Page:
Five years ago today, Taliban gunmen tried to kill Malala Yousafzai in Pakistan in response to her advocacy of education for girls. The Taliban justified the attack by claiming the then-15-year-old’s education efforts were pro-Western and anti-Islamic.
The shooting came at a time when social hostilities involving religion were at a high point, both globally and in Pakistan. More recently, these hostilities in Pakistan have ebbed somewhat, though the country still faces many challenges in this area.
The type of attack carried out against Malala – along with other social hostilities involving religion – is captured in Pew Research Center’s annual coding of global religious restrictions. The Social Hostilities Index (SHI) is a 10-point index that measures acts of religious hostility by private individuals, organizations or groups in society, with a score of 10 indicating the highest level of hostilities.
In 2012, the year Malala was shot, social hostilities involving religion hit a six-year high worldwide as well as in Pakistan, which scored a 9.8 that year. During this time, Pakistanis accused of blasphemy were killed, according to the U.S. State Department’s annual report on religious freedom, and discrimination against the country’s religious minority groups, such as Shiite Muslims and Christians, remained prevalent.
In the years following the attack, social hostilities have declined somewhat in Pakistan. In 2015, the most recent year for which data are available, Pakistan is still in the “very high” category, but the SHI score has decreased to 7.2.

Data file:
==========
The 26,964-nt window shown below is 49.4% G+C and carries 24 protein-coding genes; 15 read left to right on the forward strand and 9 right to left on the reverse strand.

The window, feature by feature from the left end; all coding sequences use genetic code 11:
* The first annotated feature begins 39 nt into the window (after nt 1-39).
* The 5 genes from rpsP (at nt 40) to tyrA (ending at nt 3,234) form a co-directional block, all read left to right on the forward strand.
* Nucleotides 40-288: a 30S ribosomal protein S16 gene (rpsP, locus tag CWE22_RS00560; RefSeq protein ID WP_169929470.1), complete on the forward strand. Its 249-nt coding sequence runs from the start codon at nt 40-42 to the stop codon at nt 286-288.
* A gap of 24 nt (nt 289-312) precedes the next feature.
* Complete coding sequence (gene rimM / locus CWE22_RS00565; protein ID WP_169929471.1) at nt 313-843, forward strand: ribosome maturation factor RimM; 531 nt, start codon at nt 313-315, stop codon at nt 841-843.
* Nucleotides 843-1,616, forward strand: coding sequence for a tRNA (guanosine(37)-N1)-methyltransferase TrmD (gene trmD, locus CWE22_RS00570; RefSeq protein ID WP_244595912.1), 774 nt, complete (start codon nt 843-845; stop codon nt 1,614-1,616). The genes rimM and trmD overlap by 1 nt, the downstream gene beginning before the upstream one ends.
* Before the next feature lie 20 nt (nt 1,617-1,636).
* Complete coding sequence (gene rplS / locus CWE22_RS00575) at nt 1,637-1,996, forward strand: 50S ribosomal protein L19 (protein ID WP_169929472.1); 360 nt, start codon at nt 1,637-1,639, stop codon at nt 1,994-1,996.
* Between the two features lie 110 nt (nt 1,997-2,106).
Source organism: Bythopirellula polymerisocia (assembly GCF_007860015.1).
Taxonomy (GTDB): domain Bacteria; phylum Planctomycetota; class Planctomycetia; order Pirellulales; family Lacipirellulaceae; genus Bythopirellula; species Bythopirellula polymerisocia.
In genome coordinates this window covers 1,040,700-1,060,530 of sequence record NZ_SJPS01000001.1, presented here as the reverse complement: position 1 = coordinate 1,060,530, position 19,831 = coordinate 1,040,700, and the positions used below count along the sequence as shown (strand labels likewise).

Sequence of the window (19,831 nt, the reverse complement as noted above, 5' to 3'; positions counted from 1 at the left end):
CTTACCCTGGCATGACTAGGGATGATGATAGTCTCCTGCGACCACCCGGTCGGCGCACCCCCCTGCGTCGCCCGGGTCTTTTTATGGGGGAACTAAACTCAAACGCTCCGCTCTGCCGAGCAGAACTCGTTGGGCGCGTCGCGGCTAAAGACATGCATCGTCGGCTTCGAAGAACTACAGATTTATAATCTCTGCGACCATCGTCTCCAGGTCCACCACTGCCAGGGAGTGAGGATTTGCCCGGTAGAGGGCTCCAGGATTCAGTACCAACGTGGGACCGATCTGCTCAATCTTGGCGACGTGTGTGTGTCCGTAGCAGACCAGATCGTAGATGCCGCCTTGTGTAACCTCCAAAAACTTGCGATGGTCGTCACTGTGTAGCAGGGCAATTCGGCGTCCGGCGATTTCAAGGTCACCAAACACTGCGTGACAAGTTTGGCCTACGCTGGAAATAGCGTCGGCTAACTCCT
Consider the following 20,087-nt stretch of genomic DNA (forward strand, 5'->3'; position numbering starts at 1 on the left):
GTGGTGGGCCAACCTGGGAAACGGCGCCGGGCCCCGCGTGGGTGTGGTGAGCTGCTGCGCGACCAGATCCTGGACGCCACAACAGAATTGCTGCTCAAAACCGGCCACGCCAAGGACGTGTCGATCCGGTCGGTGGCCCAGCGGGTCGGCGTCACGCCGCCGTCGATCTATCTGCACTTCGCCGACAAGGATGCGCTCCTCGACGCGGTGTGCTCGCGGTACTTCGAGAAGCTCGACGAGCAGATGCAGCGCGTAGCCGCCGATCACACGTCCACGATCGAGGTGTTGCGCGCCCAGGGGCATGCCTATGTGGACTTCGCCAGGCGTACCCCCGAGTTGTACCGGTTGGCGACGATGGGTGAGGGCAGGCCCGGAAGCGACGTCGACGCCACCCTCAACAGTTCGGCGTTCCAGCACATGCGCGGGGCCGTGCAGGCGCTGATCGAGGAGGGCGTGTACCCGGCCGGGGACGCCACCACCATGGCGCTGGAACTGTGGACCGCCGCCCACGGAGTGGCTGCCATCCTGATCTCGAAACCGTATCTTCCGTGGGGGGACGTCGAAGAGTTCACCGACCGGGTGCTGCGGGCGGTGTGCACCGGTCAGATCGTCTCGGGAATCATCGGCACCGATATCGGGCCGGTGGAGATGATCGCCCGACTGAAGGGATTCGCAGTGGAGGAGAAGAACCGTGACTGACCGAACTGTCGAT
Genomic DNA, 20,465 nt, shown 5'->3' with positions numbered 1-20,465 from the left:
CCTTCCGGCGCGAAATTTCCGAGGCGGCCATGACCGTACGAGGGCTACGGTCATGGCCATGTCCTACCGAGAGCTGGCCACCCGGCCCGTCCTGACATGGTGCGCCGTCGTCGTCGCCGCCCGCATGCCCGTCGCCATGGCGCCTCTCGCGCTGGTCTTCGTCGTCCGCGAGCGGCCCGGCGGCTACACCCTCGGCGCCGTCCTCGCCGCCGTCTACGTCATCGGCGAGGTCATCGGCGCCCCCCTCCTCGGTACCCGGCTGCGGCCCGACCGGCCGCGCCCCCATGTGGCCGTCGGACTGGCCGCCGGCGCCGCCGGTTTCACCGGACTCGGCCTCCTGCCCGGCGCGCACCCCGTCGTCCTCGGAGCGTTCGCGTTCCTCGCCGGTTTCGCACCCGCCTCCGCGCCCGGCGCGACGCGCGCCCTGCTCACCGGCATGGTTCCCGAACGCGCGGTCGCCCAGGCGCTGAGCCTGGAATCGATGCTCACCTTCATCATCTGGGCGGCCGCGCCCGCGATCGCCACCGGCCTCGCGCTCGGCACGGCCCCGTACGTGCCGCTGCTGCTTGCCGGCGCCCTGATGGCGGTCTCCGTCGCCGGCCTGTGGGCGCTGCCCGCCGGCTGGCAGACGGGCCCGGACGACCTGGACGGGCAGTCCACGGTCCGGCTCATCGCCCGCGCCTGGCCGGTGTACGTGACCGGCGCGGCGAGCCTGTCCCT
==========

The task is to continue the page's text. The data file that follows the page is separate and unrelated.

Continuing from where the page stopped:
Looking at overall restrictions on religion – which combines government restrictions (such as laws and official policies) with social hostilities – Pakistan had some of the highest scores among the world’s 25 most populous countries in 2012, along with Egypt, Indonesia, Russia and Burma (Myanmar). In 2015, Pakistan was still among the most restrictive overall, along with Russia, Egypt, India and Nigeria.
Malala recovered from her injuries and was eventually awarded the Nobel Peace Prize in 2014 at age 17 – becoming the youngest-ever recipient of the prize. She continues to advocate for education for girls.
Worldwide, women receive fewer average years of schooling than men. Women receive an average of 7.2 years of formal schooling while men average 8.3 years, according to a 2016 Pew Research Center global demographic study. In Pakistan, the education gender gap is wider, with men receiving 4.9 years of schooling, on average, compared with just 2.6 years for women.